Skidmore Studio Logo

Marketing lessons from Netflix’s Making a Murderer

Unless you live under a rock…in the middle of nowhere…you’ve probably heard about (if not binge-watched) the hit Netflix series Making a Murderer.

The 10-part documentary follows the story of Steven Avery, a man from Manitowoc County, Wisconsin, who was wrongly imprisoned 18 years for a sexual assault he didn’t commit. Soon after his release, he was accused of murdering another woman, Teresa Halbach. The Making a Murderer series documents the story of this twisted case.

But what’s just as riveting as Avery’s case is the massive success Making a Murderer saw seemingly overnight. You couldn’t walk through the office, go on social media, or read the news without hearing something about it. While Netflix does not release viewership numbers, Forbes called Making a Murderer Netflix’s “most significant show ever.”1

All marketers want a hit on their hands – their own version of Making a Murderer. So what can we learn from the smash show?


There’s an important thing to always remember as marketers: good content rules. Without it, nothing else matters. And there were two forces at play with Making a Murderer. First, the story was incredibly captivating. Even without a show, the case would leave you on the edge of your seat.

Second, the story was extremely well crafted. Filmmakers Laura Ricciardi and Moira Demos didn’t just “get lucky” with a great story. They dedicated their life to it, moving to Manitowoc County and spending 10 years documenting Avery’s case. Their commitment showed. There is so much footage, so many interviews, and so many conversations in Making a Murderer that there is no narrator throughout the entire series. It’s all told through the people closest to the case.

Remember to always keep your eye on the prize: amazing content. As marketers it’s easy to jump ahead to how you’ll promote it, but a stellar product is the root of all sales.


Making a Murderer won in a major way with earned media. People were so gripped by the show that they talked about it with anyone who would listen. According to Nielsen, more than 90 percent of consumers believe recommendations from friends and family over all forms of advertising. And nearly 65 percent of marketers identify word-of-mouth (WOM) as THE most effective form of marketing.2

Making a Murderer quickly proved WOM’s effectiveness – showing that if you produce a great product that inspires people to rave about it (Making a Murderer has a 97 percent rating on Rotten Tomatoes3), you’re golden.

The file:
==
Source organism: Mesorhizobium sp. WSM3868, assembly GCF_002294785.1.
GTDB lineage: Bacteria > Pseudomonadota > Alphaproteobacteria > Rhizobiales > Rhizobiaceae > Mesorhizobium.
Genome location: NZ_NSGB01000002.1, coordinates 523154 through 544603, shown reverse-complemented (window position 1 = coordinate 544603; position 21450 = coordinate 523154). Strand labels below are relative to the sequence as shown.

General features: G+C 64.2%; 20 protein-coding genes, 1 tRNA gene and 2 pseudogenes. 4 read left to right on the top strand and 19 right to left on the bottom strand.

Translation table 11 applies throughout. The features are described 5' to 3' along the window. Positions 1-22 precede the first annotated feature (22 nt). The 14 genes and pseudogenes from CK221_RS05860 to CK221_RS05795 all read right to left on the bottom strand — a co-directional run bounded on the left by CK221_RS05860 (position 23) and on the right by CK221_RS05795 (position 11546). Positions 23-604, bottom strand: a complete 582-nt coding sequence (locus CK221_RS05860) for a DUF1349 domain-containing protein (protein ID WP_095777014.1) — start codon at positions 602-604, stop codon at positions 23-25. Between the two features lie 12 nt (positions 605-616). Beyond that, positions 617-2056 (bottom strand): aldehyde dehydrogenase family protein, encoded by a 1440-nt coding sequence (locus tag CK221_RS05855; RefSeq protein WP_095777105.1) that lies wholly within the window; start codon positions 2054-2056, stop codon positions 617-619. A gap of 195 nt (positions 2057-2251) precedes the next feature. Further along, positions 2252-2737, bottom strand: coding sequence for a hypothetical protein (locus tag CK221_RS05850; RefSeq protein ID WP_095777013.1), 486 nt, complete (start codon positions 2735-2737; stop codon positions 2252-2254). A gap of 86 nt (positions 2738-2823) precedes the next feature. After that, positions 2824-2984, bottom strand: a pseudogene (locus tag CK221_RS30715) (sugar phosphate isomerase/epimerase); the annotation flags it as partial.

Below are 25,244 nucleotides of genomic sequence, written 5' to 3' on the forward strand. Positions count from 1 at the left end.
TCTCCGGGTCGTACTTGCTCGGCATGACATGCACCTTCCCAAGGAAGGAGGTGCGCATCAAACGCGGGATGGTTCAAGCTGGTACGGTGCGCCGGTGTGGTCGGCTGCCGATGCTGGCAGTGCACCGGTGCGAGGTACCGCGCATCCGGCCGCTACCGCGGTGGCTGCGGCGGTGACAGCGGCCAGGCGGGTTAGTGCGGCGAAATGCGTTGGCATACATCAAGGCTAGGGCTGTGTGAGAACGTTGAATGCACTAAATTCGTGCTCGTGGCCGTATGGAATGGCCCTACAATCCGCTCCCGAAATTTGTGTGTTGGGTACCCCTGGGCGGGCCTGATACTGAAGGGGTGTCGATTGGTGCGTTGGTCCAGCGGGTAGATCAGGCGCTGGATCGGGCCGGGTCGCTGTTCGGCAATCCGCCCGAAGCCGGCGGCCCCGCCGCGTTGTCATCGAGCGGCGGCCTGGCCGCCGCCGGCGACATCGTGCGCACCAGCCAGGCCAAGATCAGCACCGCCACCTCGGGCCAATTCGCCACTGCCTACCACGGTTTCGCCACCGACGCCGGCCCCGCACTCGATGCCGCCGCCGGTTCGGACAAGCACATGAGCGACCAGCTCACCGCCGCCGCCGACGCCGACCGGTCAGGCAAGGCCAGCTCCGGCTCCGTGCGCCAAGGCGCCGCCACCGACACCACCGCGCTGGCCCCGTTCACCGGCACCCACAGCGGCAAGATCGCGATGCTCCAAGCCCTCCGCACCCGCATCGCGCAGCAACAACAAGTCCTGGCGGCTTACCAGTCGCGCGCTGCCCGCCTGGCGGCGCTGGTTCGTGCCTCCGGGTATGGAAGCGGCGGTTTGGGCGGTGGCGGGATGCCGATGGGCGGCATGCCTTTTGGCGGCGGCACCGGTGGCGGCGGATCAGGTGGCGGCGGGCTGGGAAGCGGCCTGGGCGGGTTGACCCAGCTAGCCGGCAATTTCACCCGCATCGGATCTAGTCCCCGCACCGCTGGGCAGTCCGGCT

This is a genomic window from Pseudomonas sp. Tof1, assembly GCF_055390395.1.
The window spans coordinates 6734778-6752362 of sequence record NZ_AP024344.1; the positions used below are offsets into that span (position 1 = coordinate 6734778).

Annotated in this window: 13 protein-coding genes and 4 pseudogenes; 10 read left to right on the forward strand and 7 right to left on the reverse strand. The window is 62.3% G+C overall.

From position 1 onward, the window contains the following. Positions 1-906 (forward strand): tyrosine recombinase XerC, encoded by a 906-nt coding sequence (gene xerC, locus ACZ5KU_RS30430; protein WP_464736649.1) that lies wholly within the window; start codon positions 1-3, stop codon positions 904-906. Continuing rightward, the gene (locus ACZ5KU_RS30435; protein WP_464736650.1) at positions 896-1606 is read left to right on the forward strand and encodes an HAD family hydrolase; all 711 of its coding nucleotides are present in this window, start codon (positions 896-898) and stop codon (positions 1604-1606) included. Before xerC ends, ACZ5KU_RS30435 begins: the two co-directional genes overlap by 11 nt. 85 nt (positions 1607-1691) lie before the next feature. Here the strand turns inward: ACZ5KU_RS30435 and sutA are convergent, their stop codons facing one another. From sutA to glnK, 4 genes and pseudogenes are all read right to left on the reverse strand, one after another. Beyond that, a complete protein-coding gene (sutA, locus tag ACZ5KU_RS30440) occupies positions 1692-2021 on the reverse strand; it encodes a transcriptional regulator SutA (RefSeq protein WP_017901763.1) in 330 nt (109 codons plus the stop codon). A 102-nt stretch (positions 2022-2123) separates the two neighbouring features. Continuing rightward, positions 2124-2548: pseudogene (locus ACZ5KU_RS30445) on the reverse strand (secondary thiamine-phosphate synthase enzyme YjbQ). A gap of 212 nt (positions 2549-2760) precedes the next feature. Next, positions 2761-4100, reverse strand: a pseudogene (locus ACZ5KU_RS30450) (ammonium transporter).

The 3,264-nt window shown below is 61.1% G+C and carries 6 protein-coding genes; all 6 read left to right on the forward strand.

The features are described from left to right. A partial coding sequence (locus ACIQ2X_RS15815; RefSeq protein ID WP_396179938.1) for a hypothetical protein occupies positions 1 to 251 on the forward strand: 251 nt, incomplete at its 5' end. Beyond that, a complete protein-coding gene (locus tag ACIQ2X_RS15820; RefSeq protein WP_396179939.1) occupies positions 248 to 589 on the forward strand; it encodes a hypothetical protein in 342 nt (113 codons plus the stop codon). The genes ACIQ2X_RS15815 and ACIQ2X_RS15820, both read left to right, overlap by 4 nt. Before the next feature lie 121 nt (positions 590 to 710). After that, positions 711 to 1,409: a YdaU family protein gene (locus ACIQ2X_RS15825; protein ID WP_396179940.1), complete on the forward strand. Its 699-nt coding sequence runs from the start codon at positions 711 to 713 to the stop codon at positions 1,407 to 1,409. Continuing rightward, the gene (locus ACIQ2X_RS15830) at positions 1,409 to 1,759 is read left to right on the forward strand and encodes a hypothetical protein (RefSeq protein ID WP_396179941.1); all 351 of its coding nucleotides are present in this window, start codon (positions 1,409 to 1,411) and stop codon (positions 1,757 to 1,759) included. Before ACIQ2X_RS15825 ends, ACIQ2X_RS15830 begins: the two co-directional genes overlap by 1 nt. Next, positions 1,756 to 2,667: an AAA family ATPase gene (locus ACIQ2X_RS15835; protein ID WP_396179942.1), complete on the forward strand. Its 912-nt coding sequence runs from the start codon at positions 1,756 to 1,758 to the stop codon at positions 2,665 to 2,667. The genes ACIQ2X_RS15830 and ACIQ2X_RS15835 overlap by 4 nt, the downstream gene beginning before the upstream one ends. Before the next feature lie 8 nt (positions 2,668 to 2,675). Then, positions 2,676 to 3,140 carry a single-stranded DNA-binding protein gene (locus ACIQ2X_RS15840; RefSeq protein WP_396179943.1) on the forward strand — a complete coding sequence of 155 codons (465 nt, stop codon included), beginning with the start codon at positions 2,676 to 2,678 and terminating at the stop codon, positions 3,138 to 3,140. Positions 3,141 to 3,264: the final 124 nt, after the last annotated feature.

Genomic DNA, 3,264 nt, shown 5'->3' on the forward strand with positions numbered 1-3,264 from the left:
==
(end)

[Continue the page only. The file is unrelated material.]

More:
In the same vein as WOM, earned social media recommendations go a long way. Peer influence is a key factor for millennials, with nearly 70 percent saying they are influenced by their friends’ social media posts.4

Because Making a Murderer is so controversial, people had a lot to say about it on social. From letting others know they are watching the series to offering opinions on the people, events, and Avery’s innocence, there was tons of chatter. Just a few weeks after the show debuted, #MakingAMurderer was in the 70th percentile of the more than 52 million hashtags in use.5

Celebrities helped too, with heavy hitters like Gigi Hadid, Kim Kardashian West, and more commenting on the show. Combined, their posts reached millions of followers, and acted as celebrity endorsements that brands normally would have to pay big bucks for (which would be less authentic and less effective).

So how can you generate this same kind of buzz? Create something that spurs engagement and sharing. Give people a reason to share because there’s something in it for them and their followers. In the case of Making a Murderer, people could be in on the conversation and recommend something REALLY entertaining to their friends.


Netflix has become synonymous with binge-watching (a.k.a. watching many episodes of one show in one sitting), and has used the activity to its advantage.

Making a Murderer was no doubt strategically released on December 19, right before people headed home to hole up for the holiday break. Cold weather, time to relax, and the next episode just a click away made for the perfect binge-watching, buzz-building scenario.

The takeaway here is that the right timing is essential for a successful release, no matter what your product is. Knowing what’s happening in the world, in your industry, and in your product space will help you craft an effective release strategy. It’s interesting to think about: would Making a Murderer be such a smash if it were released after holiday break or during the summer?


Similar to the expression, “do what you love and money will follow,” the main marketing lesson from Making a Murderer is to focus on creating a great product and success will follow. Without an interesting story and well-crafted documentary, Making a Murderer wouldn’t be what it is today. Add a sound strategy, and you’re sure to succeed.

(Now if you haven’t watched the show yet, go now ☺)